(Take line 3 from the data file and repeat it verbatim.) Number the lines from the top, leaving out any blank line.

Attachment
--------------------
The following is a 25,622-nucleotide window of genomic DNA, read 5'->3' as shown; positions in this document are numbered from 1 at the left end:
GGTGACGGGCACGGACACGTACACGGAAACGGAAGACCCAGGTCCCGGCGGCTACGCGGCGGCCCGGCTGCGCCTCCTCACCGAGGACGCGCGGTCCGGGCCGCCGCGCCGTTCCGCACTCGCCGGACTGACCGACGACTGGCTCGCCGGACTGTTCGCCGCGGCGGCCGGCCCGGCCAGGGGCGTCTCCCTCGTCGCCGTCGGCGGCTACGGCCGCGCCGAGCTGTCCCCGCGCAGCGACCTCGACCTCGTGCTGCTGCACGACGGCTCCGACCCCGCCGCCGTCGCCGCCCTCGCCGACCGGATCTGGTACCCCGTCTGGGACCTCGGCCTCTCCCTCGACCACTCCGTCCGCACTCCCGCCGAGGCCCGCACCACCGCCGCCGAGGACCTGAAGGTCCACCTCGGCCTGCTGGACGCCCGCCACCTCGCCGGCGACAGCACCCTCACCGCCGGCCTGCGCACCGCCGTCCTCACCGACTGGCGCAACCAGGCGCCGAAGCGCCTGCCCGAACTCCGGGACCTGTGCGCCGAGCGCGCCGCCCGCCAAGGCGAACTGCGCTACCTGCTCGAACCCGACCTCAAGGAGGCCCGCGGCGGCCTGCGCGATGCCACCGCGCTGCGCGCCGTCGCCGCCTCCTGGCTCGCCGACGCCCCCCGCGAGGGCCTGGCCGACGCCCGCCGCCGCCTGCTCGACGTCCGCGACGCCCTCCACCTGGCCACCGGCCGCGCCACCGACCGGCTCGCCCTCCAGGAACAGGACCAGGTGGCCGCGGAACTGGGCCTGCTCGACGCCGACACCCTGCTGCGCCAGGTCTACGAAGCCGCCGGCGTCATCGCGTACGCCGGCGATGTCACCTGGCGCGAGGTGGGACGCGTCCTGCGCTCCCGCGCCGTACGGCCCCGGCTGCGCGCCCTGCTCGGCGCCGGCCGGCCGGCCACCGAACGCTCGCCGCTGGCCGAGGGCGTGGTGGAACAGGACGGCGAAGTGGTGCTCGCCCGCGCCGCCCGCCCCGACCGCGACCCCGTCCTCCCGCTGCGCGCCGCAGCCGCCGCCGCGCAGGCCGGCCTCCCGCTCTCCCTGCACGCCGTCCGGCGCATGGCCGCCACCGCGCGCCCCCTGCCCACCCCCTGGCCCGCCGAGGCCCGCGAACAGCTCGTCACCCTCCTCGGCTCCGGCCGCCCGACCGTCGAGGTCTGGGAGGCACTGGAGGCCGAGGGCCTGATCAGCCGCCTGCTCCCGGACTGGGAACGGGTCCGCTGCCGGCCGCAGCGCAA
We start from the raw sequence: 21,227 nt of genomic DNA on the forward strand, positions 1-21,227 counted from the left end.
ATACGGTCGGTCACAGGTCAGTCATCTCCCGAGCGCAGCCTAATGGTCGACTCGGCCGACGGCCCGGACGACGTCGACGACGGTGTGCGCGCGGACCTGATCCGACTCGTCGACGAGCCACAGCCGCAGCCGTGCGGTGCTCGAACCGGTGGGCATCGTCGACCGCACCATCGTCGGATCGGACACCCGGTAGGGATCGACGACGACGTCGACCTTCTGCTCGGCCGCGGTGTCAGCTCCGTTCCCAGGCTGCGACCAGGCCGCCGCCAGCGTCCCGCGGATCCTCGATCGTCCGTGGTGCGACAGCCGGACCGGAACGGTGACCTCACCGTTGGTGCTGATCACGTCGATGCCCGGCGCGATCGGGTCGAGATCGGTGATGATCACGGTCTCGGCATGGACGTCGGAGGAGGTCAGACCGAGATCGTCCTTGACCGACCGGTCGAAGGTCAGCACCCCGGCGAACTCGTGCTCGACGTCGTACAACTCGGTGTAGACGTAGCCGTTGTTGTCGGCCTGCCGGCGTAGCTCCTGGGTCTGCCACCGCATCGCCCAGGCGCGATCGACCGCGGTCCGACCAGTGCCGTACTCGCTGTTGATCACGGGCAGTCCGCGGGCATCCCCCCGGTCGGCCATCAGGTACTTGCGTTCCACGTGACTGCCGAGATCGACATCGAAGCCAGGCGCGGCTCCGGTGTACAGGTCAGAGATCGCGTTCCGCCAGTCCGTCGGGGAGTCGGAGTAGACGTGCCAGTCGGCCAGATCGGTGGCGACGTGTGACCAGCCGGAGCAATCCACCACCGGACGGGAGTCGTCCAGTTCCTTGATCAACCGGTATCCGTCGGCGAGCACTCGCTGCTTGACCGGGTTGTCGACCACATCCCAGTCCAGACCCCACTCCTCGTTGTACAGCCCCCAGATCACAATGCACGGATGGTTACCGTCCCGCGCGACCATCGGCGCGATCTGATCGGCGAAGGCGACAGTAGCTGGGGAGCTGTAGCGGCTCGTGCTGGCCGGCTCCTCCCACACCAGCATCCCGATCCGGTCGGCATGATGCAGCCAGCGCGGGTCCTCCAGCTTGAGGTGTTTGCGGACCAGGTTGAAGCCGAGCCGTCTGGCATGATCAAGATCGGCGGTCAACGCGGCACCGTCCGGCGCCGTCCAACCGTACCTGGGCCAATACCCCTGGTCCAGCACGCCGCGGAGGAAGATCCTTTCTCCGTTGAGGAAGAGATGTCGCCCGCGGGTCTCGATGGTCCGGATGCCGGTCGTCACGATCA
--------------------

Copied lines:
We start from the raw sequence: 21,227 nt of genomic DNA on the forward strand, positions 1-21,227 counted from the left end.